The Sunday News
FROM the car window, the surrounding landscape looks brown, in some cases bare and dusty. A few shrubs and trees here and there but what cannot be mistaken is the little grass that the livestock- from cattle, donkeys and few goats- are foraging for the day’s meal.
Signs are clear that the animals have eaten everything that they can reach for, from grass, the little leaves hanging from the shrubs and even tree barks. Such is the spectacle anyone is confronted with when driving along numerous roads that cut across the belly of Matabeleland region, a relatively dry region in Zimbabwe.
Most farmers in the region rely on livestock farming and growing small grains to mitigate effects of low rainfall but even these farming activities have come under serious threat from the vagaries on climate changes which have threatened to suck the life out of even the most resilient farmers.
But instead of mourning and groaning over the depleting pastures and loss of livestock and even livelihood, some farmers have begun to see a silver lining beyond the adverse effect of climate change. The farmers are increasingly adopting Climate Smart Agriculture to circumvent the hazards that have threated their business enterprises.
Climate Smart Agriculture (CSA) is defined as agricultural practices that sustainably increase productivity and system resilience. It ensures that climate change adaptation and mitigation are directly incorporated into agricultural development planning and investment strategies.
One such farmer is Mr Obert Chinhamo of Biano Farm, situated about 30 kilometres from Bulawayo in Esigodini. Although his main business is into livestock farming where he breeds a herd of more than 300 Simmentals cattle, he has adopted a number of climate change mitigation initiatives that have complemented his main business venture.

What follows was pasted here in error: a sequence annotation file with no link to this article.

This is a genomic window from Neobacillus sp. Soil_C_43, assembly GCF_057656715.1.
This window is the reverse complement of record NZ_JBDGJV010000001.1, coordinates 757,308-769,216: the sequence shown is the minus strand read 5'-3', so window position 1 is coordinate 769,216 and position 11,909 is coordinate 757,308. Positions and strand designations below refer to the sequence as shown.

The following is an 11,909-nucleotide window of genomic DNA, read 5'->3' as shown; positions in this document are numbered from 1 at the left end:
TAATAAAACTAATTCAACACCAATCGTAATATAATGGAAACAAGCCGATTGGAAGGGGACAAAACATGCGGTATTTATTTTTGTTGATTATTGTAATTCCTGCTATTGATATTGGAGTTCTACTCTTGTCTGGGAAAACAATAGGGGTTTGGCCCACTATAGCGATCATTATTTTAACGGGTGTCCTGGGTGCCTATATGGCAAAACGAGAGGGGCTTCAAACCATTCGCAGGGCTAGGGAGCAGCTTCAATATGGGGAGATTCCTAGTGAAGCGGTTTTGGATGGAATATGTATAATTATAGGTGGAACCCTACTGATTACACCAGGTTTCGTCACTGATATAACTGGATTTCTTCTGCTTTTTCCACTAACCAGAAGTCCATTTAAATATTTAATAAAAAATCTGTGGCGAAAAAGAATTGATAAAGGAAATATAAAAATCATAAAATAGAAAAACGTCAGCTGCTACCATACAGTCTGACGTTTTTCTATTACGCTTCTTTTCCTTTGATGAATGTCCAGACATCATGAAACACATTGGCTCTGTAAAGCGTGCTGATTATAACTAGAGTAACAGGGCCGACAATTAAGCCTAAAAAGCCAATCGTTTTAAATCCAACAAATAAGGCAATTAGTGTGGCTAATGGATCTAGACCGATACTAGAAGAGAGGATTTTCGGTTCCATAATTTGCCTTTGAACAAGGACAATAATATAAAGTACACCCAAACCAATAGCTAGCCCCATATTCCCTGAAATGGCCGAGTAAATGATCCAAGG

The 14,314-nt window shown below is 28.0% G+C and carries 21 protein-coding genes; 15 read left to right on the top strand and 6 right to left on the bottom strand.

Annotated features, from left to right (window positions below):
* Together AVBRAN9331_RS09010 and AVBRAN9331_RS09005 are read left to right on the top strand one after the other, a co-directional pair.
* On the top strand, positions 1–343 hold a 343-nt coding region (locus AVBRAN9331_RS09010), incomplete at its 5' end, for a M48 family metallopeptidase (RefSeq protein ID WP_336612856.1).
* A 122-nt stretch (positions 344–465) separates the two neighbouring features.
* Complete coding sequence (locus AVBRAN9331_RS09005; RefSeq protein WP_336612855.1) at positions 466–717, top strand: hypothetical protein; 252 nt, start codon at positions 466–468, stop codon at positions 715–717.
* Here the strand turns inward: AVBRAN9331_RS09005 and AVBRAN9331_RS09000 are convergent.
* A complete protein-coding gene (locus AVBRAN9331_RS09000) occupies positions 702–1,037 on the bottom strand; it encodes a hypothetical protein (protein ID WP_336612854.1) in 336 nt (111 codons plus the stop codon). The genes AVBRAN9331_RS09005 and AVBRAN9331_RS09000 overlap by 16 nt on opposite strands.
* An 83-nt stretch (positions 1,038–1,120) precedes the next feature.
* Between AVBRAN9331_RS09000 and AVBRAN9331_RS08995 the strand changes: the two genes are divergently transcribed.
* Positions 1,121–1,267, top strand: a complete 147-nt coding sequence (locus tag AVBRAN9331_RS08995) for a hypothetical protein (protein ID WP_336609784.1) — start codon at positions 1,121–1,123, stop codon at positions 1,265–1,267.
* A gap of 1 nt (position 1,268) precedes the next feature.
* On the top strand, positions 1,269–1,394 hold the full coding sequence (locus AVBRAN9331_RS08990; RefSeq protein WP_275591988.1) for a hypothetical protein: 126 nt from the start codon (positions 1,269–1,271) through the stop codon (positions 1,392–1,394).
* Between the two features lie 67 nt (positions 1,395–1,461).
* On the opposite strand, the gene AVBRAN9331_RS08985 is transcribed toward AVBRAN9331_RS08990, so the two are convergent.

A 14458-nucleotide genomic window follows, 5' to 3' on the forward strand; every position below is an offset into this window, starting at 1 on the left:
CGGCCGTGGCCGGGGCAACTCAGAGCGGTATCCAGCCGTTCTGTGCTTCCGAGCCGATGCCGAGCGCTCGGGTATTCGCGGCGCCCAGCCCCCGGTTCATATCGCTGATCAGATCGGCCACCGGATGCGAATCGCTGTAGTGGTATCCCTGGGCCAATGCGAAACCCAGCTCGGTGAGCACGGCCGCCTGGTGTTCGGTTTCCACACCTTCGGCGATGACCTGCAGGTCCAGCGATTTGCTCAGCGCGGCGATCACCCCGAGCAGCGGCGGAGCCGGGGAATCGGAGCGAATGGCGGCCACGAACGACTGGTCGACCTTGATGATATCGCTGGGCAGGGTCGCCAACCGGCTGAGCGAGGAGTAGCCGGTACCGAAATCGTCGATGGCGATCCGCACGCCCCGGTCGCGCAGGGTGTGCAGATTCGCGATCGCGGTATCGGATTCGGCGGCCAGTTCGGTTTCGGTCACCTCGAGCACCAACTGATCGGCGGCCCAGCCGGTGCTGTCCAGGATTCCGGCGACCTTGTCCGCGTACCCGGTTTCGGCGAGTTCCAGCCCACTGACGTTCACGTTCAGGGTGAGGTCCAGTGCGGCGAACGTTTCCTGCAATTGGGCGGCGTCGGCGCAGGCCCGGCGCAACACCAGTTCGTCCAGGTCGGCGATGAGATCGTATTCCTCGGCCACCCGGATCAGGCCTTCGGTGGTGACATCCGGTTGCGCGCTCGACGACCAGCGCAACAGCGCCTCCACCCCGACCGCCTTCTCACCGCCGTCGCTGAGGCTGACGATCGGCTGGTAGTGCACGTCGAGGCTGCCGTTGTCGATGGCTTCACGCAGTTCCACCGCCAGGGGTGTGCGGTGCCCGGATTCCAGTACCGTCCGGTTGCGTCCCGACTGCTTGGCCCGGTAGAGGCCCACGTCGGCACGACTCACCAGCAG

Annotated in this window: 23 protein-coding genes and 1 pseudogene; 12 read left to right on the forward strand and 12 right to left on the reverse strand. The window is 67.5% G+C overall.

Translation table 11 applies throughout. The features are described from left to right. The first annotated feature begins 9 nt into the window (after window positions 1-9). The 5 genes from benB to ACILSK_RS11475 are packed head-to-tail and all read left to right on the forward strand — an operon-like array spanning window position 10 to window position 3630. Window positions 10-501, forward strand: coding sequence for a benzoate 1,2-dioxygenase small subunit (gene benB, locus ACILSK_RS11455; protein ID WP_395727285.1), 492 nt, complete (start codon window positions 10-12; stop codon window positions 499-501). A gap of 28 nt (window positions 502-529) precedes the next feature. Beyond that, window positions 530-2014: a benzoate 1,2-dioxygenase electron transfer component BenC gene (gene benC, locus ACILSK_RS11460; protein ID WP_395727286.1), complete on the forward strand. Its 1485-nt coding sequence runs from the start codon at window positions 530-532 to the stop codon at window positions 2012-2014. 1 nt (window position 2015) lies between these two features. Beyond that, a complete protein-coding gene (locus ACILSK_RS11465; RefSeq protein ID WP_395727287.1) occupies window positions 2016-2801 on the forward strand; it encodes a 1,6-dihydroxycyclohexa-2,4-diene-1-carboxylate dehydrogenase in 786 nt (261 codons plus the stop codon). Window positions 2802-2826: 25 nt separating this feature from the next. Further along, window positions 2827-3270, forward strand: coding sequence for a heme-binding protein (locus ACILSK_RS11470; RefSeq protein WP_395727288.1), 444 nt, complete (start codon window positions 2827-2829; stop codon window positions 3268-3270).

“I have a rain gauge at the farm, and if you look at the figures we have been collecting over the 10 years, it is clear that the amount of rainfall is getting little every year, in fact the seasons are also getting shorter,” said Mr Chinhamo who is also the chairman of the Simmental Society of Zimbabwe.
The society is an exclusive club of livestock breeders with only six members in Zimbabwe who breed that type of cattle. Being in such an exclusive club means a farmer needs various initiatives to deal with the effects of drought and pasture depletion to maintain the status.
Mr Chinhamo said his farm is home to composite climate change mitigation initiatives, all interwoven to ensure that the farm remains a shining beacon despite being located in the dry region that has been hit by numerous droughts.
“On one part of the farm we grow pastures for our cattle. We grow the Katambora Rhodes grass which we then graze to the cattle or we sometimes bale it so that we can feed the cattle during the dry season,” he said.
According to a research that was done for the Centre for Coordination of Agricultural Research and Development for Southern Africa (CCARDESA), an organisation that was formed to harmonise the implementation of agricultural research and development in the Sadc region, hay is not just key in fodder management to deal with climate change shocks.
It is nematode resistant and suppressive and is key in restoring soil structure, improving soil organic levels and creating a good ground cover and effectively controls soil erosion. It is also highly salt and fire tolerant and can establish easily.
Apart from the Katambora grass, the innovative farmer also has an area where he grows another fodder crop Lucene grass, which is also a drought resistant grass, highly recommended for livestock farmers.